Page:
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Small change

I was talking with a friend of mine about her elderly parents. They don’t have a computer, won’t use mobile phones, and think that wireless is the something you listen to the Archers on.

Now, this causes a problem for their family. Not only is contacting them difficult, but they live in a remote location. When my friend takes the grand kids to visit he wants to catch up on work, but can’t, as there is no signal. Luckily the local pub has wi-fi, so he sits with a pint and catches up on emails (I think this arrangement has a suspicious whiff about it…).

We were wondering why the old couple were so against computers, and he suggested it was because they have not made the small steps needed to keep up over the years. They have ignored it, and now it all seems completely impenetrable to them.

I liked this concept of small change. In fact, I think there’s a wider application of the idea. You see, I love change. I see change as exciting, I’m always buying new music, going to new places, I’m a very curious person. Others might say I’m restless, can’t focus on one thing at a time, that I leave things unfinished (valid criticisms!).

Other people are very averse to change. They are focussed on making things better, they concentrate on doing a good job, have high standards. And perhaps they struggle to delegate, can be unimaginative and not open to new ideas.

In other words, neither is right or wrong. But the question is – which are you?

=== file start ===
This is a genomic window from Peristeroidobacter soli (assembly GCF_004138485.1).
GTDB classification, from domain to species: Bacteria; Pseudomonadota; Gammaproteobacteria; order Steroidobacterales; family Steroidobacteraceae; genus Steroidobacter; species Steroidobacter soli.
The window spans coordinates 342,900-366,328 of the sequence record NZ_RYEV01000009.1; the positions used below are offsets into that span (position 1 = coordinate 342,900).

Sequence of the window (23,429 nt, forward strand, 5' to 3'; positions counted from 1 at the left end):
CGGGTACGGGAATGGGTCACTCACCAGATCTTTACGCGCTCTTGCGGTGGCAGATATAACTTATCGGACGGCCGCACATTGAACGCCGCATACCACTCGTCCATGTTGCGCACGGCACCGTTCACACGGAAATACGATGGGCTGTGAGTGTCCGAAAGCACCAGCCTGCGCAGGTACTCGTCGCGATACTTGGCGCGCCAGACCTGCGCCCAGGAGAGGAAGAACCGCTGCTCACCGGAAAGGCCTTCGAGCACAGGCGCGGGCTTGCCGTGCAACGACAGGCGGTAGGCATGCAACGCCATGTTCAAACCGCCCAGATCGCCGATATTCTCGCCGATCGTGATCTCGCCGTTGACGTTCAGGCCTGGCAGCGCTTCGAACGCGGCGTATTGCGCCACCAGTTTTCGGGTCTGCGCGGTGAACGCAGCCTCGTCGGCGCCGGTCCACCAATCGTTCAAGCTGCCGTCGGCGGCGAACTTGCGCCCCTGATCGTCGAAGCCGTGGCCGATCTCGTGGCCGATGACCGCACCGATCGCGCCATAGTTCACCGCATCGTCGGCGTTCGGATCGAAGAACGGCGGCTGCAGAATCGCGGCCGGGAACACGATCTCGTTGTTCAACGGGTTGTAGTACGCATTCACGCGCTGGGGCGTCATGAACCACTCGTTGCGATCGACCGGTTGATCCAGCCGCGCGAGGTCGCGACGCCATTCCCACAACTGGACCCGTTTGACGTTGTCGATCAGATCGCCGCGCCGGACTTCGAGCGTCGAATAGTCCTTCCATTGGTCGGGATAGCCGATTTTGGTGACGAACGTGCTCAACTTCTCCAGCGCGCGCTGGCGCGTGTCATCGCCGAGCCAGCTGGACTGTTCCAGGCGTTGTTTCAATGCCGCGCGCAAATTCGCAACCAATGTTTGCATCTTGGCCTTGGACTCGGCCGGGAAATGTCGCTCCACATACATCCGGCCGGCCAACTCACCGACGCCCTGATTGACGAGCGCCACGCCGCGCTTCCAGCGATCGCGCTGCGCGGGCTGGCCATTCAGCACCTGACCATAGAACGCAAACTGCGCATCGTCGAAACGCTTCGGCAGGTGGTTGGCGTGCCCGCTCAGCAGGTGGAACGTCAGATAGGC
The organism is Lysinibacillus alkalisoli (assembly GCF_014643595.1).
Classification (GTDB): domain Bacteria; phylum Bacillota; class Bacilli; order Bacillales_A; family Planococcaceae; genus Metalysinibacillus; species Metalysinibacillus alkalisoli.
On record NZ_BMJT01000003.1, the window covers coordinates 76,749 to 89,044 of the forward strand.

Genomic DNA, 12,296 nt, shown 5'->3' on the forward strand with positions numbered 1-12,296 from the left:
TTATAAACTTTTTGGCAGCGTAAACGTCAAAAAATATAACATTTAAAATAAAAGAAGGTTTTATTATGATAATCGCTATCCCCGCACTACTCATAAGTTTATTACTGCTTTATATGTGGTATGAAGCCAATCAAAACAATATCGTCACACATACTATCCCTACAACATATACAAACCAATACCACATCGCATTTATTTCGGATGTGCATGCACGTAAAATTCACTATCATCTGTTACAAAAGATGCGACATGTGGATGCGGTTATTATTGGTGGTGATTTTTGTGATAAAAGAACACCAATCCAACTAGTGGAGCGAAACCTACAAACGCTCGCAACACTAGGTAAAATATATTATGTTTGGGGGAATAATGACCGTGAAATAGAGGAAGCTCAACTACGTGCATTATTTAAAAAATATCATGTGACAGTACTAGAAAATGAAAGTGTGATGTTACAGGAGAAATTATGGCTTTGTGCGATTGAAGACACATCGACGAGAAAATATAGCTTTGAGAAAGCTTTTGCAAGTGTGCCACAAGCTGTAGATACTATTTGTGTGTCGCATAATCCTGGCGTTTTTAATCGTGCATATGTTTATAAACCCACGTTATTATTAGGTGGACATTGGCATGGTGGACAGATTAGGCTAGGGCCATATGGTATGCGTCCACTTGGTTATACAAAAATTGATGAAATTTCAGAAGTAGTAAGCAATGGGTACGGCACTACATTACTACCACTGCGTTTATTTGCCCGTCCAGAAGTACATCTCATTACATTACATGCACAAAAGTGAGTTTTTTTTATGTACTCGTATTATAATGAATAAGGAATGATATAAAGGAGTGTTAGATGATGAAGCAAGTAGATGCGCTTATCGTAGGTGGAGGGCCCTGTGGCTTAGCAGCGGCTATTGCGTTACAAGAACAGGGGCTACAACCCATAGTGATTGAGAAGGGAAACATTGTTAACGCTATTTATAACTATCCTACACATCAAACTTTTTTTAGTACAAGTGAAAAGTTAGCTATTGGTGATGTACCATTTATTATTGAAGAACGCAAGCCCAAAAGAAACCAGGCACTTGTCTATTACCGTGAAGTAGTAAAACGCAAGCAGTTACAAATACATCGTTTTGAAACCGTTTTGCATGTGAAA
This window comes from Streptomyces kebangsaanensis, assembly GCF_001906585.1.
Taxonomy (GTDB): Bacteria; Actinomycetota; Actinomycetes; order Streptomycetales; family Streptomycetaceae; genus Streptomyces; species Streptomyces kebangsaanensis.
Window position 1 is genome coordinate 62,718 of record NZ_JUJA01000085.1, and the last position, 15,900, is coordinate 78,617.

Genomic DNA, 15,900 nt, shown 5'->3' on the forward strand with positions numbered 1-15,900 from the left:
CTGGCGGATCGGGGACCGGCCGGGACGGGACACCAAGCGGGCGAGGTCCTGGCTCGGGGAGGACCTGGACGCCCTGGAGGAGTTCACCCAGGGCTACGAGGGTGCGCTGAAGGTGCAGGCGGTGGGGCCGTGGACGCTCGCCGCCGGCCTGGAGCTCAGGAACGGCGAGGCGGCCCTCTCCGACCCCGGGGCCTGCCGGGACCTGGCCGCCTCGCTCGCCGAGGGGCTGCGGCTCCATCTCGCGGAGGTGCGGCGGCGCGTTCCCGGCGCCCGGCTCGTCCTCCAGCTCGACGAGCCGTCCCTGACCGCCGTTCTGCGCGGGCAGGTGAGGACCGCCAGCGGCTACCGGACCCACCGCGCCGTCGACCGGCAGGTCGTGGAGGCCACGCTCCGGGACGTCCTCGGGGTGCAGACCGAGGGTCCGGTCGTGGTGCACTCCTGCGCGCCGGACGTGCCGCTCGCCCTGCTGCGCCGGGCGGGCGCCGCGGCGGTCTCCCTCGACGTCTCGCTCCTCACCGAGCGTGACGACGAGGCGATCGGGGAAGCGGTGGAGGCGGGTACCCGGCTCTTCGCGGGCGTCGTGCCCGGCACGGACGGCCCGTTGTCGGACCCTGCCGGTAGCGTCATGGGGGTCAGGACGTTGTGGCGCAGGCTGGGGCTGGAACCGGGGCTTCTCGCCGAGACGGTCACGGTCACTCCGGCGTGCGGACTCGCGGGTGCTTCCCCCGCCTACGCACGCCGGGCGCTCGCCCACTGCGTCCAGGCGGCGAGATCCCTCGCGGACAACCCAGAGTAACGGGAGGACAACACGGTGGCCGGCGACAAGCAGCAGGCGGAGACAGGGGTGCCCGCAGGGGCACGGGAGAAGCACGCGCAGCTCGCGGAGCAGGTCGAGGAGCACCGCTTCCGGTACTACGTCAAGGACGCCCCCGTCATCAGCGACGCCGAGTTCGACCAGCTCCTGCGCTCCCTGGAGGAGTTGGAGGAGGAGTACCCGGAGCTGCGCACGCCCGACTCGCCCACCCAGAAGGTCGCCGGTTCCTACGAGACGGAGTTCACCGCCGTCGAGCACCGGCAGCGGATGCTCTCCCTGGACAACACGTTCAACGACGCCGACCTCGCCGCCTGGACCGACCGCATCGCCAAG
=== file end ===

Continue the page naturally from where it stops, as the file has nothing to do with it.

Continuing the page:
As ever in life, the answer lies somewhere between these two extremes.

I am a firm believer that knowing oneself is an important step to happiness (or at least away from unhappiness). If you love change, structure your life to give you variety. Take time off to do that thing you have been wanting to do but haven’t had the time for. Give yourself enough flexibility so that those inflexible areas of your life are bearable, in fact they might even become enjoyable.

If you are one for whom change is a threat, take small steps. Allow change to happen in small pieces. And yes, a financial plan can help reduce the imponderables and make that change seem manageable.

But it’s important not to take no steps at all, because that way you lose touch, things move by. Some of those who like change will be changing things anyway – they can’t help themselves – and you’ll get left behind.

This blog is not about RDR, it’s not about business models, it’s not about you and it’s not about me. But it could be.

Chris has a novel out called A Bridge Of Straw – more info here 

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